Quotes by Yevgeny Zamyatin

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Is it not clear, however, that bliss and envy are the numerator and denominator of the fraction called happiness? more...

What the self-styled modern artists are doing is a sort of unemotional pseudo-intellectual masturabtion ... whereas creative art is more like intercourse, in which the artist must seduce - render emotional - his audience, each time. more...

I am like a machine being driven to excessive rotations: the bearings are incandescing and, in a minute, melted metal will begin to drip and everything will turn to nothing. Quick: get cold water, logic. I am pouring it over myself by the bucketload but the logic sizzles on the hot bearings and dissipates elusive white steam into the air. more...

Now I no longer live in our clear, rational world; I live in the ancient nightmare world, the world of square roots of minus one. more...

She moved nearer, leaned her shoulder against me - and we were one, and something flowed from her into me, and I knew: this is how it must be. I knew it with every nerve, and every hair, every heartbeat, so sweet it verged on pain. And what joy to submit to this 'must'. A piece of iron must feel such joy as it submits to the precise, inevitable law that draws it to a magnet. Or a stone, thrown up, hesitating a moment, then plunging headlong back to earth. Or a man, after the final agony, taking a last deep breath - and dying. more...

And everyone must lose his mind, everyone must! The sooner the better! It is essential - I know it. more...

Don't forget that we lawyers, we're a higher breed of intellect, and so it's our privilege to lie. It's as clear as day. Animals can't even imagine lying: if you were to find yourself among some wild islanders, they too would only speak the truth until they learned about European culture. more...

Accentuated plainness and accentuated vice ought to bring about harmony. Beauty lies in harmony, in style, whether it be the harmony of ugliness or beauty, vice or virtue. more...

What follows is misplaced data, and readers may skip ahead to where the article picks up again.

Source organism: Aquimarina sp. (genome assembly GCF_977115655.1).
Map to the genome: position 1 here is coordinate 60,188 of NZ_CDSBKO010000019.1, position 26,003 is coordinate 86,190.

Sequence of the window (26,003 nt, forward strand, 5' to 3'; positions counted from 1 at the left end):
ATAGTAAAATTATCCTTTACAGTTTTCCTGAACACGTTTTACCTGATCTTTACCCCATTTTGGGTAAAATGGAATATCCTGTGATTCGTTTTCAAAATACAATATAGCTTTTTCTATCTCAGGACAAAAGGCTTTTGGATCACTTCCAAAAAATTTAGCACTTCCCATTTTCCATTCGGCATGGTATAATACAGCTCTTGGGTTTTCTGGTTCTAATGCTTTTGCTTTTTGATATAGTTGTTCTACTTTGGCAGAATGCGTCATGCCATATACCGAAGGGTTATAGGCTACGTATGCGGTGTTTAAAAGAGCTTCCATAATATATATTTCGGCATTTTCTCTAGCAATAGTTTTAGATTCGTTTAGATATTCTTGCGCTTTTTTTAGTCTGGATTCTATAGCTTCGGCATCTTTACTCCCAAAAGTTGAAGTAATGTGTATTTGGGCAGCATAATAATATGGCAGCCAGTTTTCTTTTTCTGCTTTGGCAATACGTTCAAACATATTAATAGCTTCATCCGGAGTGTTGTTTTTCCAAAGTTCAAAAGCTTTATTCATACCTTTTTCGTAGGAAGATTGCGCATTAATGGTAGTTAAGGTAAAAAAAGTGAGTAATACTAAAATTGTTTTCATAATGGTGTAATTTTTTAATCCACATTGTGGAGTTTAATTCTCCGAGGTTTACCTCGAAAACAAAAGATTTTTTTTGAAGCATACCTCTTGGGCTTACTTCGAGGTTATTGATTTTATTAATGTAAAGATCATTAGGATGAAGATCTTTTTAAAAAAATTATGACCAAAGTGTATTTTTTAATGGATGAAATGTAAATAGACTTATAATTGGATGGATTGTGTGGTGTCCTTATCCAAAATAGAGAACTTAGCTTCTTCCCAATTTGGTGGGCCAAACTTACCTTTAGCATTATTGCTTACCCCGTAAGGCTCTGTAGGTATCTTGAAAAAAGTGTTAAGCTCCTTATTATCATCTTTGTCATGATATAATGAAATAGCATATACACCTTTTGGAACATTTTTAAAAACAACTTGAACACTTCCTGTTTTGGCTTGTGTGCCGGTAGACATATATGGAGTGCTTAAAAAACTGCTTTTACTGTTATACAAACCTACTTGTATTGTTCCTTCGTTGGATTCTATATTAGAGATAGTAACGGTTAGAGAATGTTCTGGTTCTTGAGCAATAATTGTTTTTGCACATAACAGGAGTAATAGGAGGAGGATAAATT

The most wonderful thing in life is to be delirious and the most wonderful kind of delirium is being in love. In the morning mist, hazy and amorous, London was delirious. London squinted as it floated along, milky pink, without caring where it was going. more...

The sun's champagne streamed from one body into another. And there was a couple on the green silk of the grass, covered by a raspberry umbrella. Only their feet and a little bit of lace could be seen. In the magnificent universe beneath the raspberry umbrella, with closed eyes, they drank in the sparkling madness. 'Extra! Extra! Zeppelins over the North Sea at 3 o'clock.' But under the umbrella, in the raspberry universe, they were immortal. What did it matter that in another far-away universe people would be killing each other? more...

And happiness...Well, after all, desires torment us, don't they? And, clearly, happiness is when there are no more desires, not one...What a mistake, what ridiculous prejudice it's been to have marked happiness always with a plus sign. Absolute happiness should, of course, carry a minus sign - the divine minus. more...

What is it to you if I don't want others to want for me, if I want to want myself - if I want the impossible... more...

We need writers who fear nothing. ("Our Goal") more...

The world is kept alive only by heretics: the heretic Christ, the heretic Copernicus, the heretic Tolstoy. Our symbol of faith is heresy. ("Tomorrow") more...

If we have no heretics we must invent them, for heresy is essential to health and growth. more...

Literature is painting, architecture, and music. more...

The nights were long, like the braids of a pretty girl, and the days were short, like a girl's sense. ("The North") more...

They do not need the sun. Who needs the sun when the eyes glow? Darkness. A woolen fog has wrapped the earth, has dropped a heavy curtain. From far away, from beyond the curtain, comes the sound of drops falling on stone. Far, far away - the autumn, people, tomorrow. ("The North") more...